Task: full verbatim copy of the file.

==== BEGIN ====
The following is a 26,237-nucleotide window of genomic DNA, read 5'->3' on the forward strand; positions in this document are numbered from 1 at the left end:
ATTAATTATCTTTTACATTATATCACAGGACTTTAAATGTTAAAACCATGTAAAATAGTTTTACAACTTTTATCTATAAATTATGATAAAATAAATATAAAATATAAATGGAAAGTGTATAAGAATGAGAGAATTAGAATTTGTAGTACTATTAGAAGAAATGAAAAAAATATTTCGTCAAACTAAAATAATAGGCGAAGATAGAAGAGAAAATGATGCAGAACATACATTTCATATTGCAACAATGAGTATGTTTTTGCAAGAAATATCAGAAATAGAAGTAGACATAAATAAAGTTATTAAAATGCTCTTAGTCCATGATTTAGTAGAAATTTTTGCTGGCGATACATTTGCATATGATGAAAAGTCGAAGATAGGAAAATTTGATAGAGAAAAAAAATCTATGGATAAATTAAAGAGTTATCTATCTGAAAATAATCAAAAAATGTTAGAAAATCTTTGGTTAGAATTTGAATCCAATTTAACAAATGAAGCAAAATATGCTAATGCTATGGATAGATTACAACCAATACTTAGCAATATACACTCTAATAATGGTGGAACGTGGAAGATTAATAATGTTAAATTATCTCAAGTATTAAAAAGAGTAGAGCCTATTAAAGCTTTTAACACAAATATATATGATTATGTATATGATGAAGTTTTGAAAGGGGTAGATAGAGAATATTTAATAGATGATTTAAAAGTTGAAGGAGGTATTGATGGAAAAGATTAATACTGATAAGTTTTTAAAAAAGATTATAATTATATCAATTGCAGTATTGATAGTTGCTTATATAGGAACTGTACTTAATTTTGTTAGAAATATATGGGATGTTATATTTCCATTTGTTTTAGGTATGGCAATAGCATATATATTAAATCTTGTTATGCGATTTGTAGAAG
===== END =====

The following is a 26,237-nucleotide window of genomic DNA, read 5'->3' on the forward strand; positions in this document are numbered from 1 at the left end:
ATTAATTATCTTTTACATTATATCACAGGACTTTAAATGTTAAAACCATGTAAAATAGTTTTACAACTTTTATCTATAAATTATGATAAAATAAATATAAAATATAAATGGAAAGTGTATAAGAATGAGAGAATTAGAATTTGTAGTACTATTAGAAGAAATGAAAAAAATATTTCGTCAAACTAAAATAATAGGCGAAGATAGAAGAGAAAATGATGCAGAACATACATTTCATATTGCAACAATGAGTATGTTTTTGCAAGAAATATCAGAAATAGAAGTAGACATAAATAAAGTTATTAAAATGCTCTTAGTCCATGATTTAGTAGAAATTTTTGCTGGCGATACATTTGCATATGATGAAAAGTCGAAGATAGGAAAATTTGATAGAGAAAAAAAATCTATGGATAAATTAAAGAGTTATCTATCTGAAAATAATCAAAAAATGTTAGAAAATCTTTGGTTAGAATTTGAATCCAATTTAACAAATGAAGCAAAATATGCTAATGCTATGGATAGATTACAACCAATACTTAGCAATATACACTCTAATAATGGTGGAACGTGGAAGATTAATAATGTTAAATTATCTCAAGTATTAAAAAGAGTAGAGCCTATTAAAGCTTTTAACACAAATATATATGATTATGTATATGATGAAGTTTTGAAAGGGGTAGATAGAGAATATTTAATAGATGATTTAAAAGTTGAAGGAGGTATTGATGGAAAAGATTAATACTGATAAGTTTTTAAAAAAGATTATAATTATATCAATTGCAGTATTGATAGTTGCTTATATAGGAACTGTACTTAATTTTGTTAGAAATATATGGGATGTTATATTTCCATTTGTTTTAGGTATGGCAATAGCATATATATTAAATCTTGTTATGCGATTTGTAGAAG